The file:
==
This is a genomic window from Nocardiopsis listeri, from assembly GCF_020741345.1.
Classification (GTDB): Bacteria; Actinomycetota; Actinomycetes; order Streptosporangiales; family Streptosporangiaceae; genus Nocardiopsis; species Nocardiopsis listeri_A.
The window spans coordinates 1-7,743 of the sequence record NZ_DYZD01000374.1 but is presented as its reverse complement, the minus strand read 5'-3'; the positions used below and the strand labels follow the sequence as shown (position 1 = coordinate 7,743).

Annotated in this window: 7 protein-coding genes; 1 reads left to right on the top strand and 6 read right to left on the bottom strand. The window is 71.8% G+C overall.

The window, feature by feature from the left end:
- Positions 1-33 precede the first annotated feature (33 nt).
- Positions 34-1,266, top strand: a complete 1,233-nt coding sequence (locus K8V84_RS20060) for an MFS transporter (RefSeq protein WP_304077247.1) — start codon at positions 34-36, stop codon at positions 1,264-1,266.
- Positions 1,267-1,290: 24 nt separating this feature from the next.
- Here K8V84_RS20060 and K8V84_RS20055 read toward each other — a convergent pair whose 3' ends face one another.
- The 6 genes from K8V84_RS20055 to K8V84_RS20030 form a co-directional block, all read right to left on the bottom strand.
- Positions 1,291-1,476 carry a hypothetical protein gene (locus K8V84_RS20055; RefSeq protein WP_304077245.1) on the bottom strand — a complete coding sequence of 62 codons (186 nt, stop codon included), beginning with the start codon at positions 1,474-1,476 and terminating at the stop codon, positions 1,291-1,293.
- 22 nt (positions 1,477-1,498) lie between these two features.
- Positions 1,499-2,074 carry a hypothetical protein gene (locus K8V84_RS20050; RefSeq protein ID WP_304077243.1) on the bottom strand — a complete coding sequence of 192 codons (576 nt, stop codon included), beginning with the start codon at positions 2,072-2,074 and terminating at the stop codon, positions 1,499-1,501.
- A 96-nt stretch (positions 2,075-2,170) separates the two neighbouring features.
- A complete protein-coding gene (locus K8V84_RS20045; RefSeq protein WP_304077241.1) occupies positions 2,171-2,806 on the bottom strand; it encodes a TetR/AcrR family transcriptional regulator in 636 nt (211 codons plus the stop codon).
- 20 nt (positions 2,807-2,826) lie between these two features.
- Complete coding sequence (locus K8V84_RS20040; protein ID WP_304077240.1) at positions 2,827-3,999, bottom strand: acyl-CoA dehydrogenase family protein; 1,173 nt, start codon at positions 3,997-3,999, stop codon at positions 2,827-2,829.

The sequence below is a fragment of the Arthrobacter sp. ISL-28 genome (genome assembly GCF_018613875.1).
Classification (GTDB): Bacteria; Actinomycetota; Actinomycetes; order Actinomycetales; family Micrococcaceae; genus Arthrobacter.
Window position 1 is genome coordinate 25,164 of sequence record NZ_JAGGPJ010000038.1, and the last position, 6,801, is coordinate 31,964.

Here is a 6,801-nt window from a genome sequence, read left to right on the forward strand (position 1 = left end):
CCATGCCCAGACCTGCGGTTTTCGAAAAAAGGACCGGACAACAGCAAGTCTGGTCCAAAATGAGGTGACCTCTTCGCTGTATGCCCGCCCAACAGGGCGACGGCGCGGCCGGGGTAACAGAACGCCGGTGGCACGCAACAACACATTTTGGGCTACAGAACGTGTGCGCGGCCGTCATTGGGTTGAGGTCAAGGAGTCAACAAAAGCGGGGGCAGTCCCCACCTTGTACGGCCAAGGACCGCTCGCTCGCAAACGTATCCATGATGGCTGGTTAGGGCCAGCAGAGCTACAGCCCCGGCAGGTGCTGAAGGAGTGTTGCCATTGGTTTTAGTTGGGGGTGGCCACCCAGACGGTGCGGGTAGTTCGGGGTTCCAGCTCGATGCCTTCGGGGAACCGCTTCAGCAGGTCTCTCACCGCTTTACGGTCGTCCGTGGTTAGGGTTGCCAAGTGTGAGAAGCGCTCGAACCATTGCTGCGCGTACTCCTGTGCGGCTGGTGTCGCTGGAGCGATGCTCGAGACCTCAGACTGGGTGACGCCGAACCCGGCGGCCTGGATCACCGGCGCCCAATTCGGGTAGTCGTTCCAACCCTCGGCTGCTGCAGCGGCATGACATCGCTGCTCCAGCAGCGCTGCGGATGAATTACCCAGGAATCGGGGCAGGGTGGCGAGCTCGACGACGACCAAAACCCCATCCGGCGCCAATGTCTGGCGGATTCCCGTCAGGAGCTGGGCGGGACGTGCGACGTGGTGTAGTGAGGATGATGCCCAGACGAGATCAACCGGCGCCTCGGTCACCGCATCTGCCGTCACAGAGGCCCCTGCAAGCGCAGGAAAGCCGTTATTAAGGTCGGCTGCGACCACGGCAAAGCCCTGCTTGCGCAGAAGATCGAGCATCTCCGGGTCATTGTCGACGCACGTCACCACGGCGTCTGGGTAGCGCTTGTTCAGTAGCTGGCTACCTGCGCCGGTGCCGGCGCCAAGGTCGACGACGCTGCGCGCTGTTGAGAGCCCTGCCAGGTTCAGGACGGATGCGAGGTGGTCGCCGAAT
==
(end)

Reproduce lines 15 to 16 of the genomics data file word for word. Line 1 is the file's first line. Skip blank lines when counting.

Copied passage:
- A complete protein-coding gene (locus K8V84_RS20045; RefSeq protein WP_304077241.1) occupies positions 2,171-2,806 on the bottom strand; it encodes a TetR/AcrR family transcriptional regulator in 636 nt (211 codons plus the stop codon).
- 20 nt (positions 2,807-2,826) lie between these two features.